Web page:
Hello rader, everyone
First, many thanks and appreciation for posting and maintaining the spreadsheet. Great job.
I've finally got some time to review it thoroughly.
Below are my inputs, hope you find them useful.
1. RGB from input XYZ calculation, using the matrix specified in F56..H58.
The values specified are of the matrix used for transforming XYZ->RGB of the sRGB color space (not Rec. 709 RGB as specified in the above comment). Hence, caculated RGB values (actual: I56..K65, ideal: J72..L81) are inadequate for RGB Error calculations, and for estimating per-component gammas.
Furthermore, even if the correct Rec709 XYZ->RGB matrix was used, it applies only to HD signals, as SDTV (480i and 576i) use different RGB color spaces (different primaries), hence have different XYZ->RGB matrices (SMPTE RP 145 for 480i and EBU 3213 for 576i).
The user must be able to choose the standard being calibrated - either 480i, 576i or HD - and the matrix values should change accordingly. This assures the calculated RGB values correspond to the correct color space.
2. Gamma estimation
Terminology for the following section:
gamma: exponent _approximation_ (power function approximation: y = x^gamma)
gammaE: gamma used at encoding
gammaD: gamma at decoding. CRTs have intrinsic 2.5 gammaD (due to its built-in relationship betweem voltage input and light output in the electron gun)
transfer function: an explicit formula which defines the correlation between linear-light component and the gamma corrected video signal
When color is encoded (camera side), the Rec. 709 transfer function is used:
V' = 4.5L ; 0 <= L < 0.018
1.099(L^0.45) - 0.099 ; 0.018 <= L <= 1
(lets disregard the linear part for the following discussion)
Due to the scale factor and offset, stating Rec709 has a gammaE of 0.45 is wrong. When approximating this function to a pure power function, you'll get gammaE of about 0.52.
Futhermore, the inverse transformation, L = ((V' + 0.099) / 1.099) ^ 2.2222 simply describes how to recover the scene's linear light RGB values, NOT the RGB values produced by the display's transfer function - which is ofcourse unknown and _should not_ resemble rec709 inverse transformation.
For example, if a CRT is used, then its intrinsic L = V' ^ 2.5 is applied, resulting in an overall (end to end) gamma of 1.3 - suitable for dim environment watching.
I think we should assume display devices try to mimic CRT's intrinsic 2.5 gammaD, hence assume their transfer function is of the type L = (V' + e) ^ gammaD, where 'e' is an error introduced by the zero signal not truely displayed as black.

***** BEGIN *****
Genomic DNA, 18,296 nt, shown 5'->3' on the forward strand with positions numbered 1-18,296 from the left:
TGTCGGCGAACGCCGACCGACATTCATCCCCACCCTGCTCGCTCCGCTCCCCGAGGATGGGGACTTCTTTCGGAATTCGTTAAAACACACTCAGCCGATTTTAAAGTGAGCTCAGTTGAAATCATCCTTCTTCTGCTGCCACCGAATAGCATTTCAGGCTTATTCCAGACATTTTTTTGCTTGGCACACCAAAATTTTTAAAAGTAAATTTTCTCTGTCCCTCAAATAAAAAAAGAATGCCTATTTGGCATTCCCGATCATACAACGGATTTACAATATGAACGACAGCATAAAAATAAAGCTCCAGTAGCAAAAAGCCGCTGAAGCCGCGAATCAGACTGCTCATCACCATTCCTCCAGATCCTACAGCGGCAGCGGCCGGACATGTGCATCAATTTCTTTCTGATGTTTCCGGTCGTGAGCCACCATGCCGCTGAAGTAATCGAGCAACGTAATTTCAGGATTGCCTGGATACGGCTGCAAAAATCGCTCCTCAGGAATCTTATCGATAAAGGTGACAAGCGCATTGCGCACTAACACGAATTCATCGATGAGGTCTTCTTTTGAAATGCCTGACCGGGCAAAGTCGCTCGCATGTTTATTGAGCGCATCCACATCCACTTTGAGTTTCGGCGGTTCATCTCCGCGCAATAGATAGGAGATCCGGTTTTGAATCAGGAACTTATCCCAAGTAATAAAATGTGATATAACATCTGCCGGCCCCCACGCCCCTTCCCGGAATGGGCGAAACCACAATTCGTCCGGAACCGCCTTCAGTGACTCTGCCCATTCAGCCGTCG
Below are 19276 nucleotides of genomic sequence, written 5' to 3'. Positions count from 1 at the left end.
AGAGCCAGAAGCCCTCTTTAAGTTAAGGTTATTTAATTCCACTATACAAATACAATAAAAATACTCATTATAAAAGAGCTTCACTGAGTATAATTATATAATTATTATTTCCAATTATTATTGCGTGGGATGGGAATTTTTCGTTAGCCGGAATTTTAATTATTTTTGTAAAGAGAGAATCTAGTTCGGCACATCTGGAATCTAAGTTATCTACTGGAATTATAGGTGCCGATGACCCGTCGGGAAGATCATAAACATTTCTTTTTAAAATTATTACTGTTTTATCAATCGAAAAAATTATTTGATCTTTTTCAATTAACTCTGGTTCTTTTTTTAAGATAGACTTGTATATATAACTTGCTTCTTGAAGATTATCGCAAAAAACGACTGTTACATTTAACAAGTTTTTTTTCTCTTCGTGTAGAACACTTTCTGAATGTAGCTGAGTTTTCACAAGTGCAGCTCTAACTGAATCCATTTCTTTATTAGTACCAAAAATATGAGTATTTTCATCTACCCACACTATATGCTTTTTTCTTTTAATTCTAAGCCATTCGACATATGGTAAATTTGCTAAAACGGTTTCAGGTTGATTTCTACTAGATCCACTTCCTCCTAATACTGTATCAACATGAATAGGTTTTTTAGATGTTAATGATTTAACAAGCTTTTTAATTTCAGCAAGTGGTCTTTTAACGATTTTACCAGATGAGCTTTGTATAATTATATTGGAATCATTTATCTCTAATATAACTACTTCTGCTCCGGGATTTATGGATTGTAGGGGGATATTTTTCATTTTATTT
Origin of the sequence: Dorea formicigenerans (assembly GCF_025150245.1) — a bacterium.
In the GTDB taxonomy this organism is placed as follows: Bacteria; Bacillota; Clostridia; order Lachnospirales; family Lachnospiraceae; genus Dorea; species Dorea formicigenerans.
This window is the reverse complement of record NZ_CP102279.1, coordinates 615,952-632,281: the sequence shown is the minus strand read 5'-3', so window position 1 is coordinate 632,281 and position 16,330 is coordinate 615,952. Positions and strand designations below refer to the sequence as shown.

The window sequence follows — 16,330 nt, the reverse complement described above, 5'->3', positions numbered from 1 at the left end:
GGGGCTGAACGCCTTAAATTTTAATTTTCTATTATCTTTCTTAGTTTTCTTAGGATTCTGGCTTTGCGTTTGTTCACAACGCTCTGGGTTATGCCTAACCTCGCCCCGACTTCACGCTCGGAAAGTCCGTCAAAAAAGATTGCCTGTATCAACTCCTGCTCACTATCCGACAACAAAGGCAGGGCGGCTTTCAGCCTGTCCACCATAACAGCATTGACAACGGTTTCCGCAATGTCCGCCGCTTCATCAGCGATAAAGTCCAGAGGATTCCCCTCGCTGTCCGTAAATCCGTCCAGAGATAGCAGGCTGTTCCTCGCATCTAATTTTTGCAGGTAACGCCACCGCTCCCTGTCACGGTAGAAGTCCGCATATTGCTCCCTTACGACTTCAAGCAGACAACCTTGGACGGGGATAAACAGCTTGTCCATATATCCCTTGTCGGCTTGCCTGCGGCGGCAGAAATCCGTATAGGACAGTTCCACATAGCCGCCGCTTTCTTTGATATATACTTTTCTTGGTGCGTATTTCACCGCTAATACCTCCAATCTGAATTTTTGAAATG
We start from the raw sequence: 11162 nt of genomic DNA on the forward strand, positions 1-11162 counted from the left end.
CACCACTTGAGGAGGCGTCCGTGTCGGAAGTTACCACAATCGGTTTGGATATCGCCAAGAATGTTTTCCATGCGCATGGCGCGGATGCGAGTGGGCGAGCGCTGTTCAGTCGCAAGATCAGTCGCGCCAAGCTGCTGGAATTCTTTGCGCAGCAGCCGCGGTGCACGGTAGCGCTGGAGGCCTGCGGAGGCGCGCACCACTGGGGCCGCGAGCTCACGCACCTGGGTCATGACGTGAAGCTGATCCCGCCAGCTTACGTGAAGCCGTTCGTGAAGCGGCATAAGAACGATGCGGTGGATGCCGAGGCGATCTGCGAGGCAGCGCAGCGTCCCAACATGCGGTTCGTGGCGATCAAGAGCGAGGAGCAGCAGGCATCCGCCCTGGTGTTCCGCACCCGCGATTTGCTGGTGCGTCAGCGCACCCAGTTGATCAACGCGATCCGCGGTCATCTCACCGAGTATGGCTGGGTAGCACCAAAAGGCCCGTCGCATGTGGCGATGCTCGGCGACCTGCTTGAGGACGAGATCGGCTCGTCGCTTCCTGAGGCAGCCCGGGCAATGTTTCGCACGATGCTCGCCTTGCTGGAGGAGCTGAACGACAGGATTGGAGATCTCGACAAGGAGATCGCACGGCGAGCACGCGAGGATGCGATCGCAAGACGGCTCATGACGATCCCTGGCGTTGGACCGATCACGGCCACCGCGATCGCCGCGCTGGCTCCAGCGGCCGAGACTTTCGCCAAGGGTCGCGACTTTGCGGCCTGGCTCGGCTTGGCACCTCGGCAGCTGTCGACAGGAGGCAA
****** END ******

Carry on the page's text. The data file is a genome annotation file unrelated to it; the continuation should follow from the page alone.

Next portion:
How this applies to the spreadsheet?
I think all gamma estimation caclulations, which assume display transfer function is similar to the inverse of Rec709 transfer function, are incorrect.
See V56, W56, P72, Q72, R72, S72, T72, U72.
I think that the "+0.099)/1.099" (offset and factor adjustments) should not be used.
GammaD should be estimated using the simple "L=(V'+e)^gammaD" model.
Since you already deduct black level error when normalizing Y values (see P56, formula is deducting Ymin value for normalization purposes) - you are left with even simplier model: L = V' ^ gammaD.
(and thanks to Poynton's excellent "Digital Video and HDTV" ...)
3. % RGB error
Error is calculated as the relative difference between actual RGB values (I56..K65) and the "ideal" RGB values (J72..L81).
However, the "ideal" RGB values are calculated using the _actual_ normalized Y, not the ideal normalized Y (see J72 which refers to D72,E72,F72 which all refer to P56).
Hence, we have RGB errors measured from the reference white point at the luminance level produced by the display (that has non ideal gamma).
An alternative approach might measure the RGB errors from the reference white point with an _ideal_ luminance for the input stimuli.
I'm not 100% sure, but I think that the current implementaion is indeed the desired one, however the issue is debatable...
4. Redundant calculations of ideal X Y Z (D72..F81) and ideal R G B (J72..L81).
Ideal X Y Z are calculated in order to derive ideal RGB values.
However, in any color system, _by definition_, the <1,1,1> RGB triple represents the system's reference white (with Y = 1), and any RGB triple whose components are equal, e.g
, represent the reference white with Y = a.
Hence, ideal R G B values (J72..L81) must always be equal to one another, and their value must always be the same as Y (cell E72).
No need to calculate X and Z, no need for the XYZ->RGB matrix multiplication.
Again, many thanks.
Hope my comments make sense